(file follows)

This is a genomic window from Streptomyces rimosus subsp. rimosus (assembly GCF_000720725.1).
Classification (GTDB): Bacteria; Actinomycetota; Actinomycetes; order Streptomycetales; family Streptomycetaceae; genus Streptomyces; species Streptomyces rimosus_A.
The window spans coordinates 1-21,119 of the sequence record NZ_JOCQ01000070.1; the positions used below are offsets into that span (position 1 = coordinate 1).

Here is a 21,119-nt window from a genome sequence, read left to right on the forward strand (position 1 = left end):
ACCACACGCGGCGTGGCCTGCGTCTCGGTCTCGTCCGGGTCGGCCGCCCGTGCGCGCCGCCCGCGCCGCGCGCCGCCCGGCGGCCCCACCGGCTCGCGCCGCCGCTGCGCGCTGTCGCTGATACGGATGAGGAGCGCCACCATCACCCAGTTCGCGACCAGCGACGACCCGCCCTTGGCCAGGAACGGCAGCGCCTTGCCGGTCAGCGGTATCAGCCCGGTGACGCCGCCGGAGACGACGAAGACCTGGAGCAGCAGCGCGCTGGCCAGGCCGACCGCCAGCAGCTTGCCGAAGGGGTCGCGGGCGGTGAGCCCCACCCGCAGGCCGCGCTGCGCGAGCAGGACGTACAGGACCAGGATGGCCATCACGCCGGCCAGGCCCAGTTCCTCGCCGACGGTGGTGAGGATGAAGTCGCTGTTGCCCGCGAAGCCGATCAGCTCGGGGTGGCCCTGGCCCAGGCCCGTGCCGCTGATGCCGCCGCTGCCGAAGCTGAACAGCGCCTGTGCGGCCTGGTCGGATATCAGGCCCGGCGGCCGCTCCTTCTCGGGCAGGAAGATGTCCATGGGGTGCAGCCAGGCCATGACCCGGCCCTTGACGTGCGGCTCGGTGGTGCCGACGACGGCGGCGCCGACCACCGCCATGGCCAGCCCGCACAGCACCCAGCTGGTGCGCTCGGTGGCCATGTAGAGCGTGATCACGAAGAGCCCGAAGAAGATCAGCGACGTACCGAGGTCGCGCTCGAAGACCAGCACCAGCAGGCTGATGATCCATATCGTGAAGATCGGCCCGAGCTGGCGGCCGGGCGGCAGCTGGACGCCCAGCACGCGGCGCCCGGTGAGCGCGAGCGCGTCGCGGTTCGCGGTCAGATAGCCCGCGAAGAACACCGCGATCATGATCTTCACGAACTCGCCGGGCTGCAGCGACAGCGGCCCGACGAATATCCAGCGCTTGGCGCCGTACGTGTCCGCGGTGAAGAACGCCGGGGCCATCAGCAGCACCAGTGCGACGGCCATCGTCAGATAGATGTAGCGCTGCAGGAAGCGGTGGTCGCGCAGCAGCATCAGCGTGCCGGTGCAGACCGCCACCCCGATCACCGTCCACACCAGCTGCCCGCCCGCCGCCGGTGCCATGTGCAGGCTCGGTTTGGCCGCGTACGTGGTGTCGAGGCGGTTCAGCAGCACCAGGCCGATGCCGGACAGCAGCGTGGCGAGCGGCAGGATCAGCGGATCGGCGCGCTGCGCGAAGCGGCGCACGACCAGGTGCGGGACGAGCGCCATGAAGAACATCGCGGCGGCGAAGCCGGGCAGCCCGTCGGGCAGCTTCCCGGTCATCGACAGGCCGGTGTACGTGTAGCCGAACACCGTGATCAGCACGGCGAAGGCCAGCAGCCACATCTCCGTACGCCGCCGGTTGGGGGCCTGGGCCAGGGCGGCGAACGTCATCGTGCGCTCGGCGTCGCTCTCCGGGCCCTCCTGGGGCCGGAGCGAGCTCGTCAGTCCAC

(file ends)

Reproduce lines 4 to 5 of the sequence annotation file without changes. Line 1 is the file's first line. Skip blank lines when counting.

Here is a 21,119-nt window from a genome sequence, read left to right on the forward strand (position 1 = left end):
ACCACACGCGGCGTGGCCTGCGTCTCGGTCTCGTCCGGGTCGGCCGCCCGTGCGCGCCGCCCGCGCCGCGCGCCGCCCGGCGGCCCCACCGGCTCGCGCCGCCGCTGCGCGCTGTCGCTGATACGGATGAGGAGCGCCACCATCACCCAGTTCGCGACCAGCGACGACCCGCCCTTGGCCAGGAACGGCAGCGCCTTGCCGGTCAGCGGTATCAGCCCGGTGACGCCGCCGGAGACGACGAAGACCTGGAGCAGCAGCGCGCTGGCCAGGCCGACCGCCAGCAGCTTGCCGAAGGGGTCGCGGGCGGTGAGCCCCACCCGCAGGCCGCGCTGCGCGAGCAGGACGTACAGGACCAGGATGGCCATCACGCCGGCCAGGCCCAGTTCCTCGCCGACGGTGGTGAGGATGAAGTCGCTGTTGCCCGCGAAGCCGATCAGCTCGGGGTGGCCCTGGCCCAGGCCCGTGCCGCTGATGCCGCCGCTGCCGAAGCTGAACAGCGCCTGTGCGGCCTGGTCGGATATCAGGCCCGGCGGCCGCTCCTTCTCGGGCAGGAAGATGTCCATGGGGTGCAGCCAGGCCATGACCCGGCCCTTGACGTGCGGCTCGGTGGTGCCGACGACGGCGGCGCCGACCACCGCCATGGCCAGCCCGCACAGCACCCAGCTGGTGCGCTCGGTGGCCATGTAGAGCGTGATCACGAAGAGCCCGAAGAAGATCAGCGACGTACCGAGGTCGCGCTCGAAGACCAGCACCAGCAGGCTGATGATCCATATCGTGAAGATCGGCCCGAGCTGGCGGCCGGGCGGCAGCTGGACGCCCAGCACGCGGCGCCCGGTGAGCGCGAGCGCGTCGCGGTTCGCGGTCAGATAGCCCGCGAAGAACACCGCGATCATGATCTTCACGAACTCGCCGGGCTGCAGCGACAGCGGCCCGACGAATATCCAGCGCTTGGCGCCGTACGTGTCCGCGGTGAAGAACGCCGGGGCCATCAGCAGCACCAGTGCGACGGCCATCGTCAGATAGATGTAGCGCTGCAGGAAGCGGTGGTCGCGCAGCAGCATCAGCGTGCCGGTGCAGACCGCCACCCCGATCACCGTCCACACCAGCTGCCCGCCCGCCGCCGGTGCCATGTGCAGGCTCGGTTTGGCCGCGTACGTGGTGTCGAGGCGGTTCAGCAGCACCAGGCCGATGCCGGACAGCAGCGTGGCGAGCGGCAGGATCAGCGGATCGGCGCGCTGCGCGAAGCGGCGCACGACCAGGTGCGGGACGAGCGCCATGAAGAACATCGCGGCGGCGAAGCCGGGCAGCCCGTCGGGCAGCTTCCCGGTCATCGACAGGCCGGTGTACGTGTAGCCGAACACCGTGATCAGCACGGCGAAGGCCAGCAGCCACATCTCCGTACGCCGCCGGTTGGGGGCCTGGGCCAGGGCGGCGAACGTCATCGTGCGCTCGGCGTCGCTCTCCGGGCCCTCCTGGGGCCGGAGCGAGCTCGTCAGTCCAC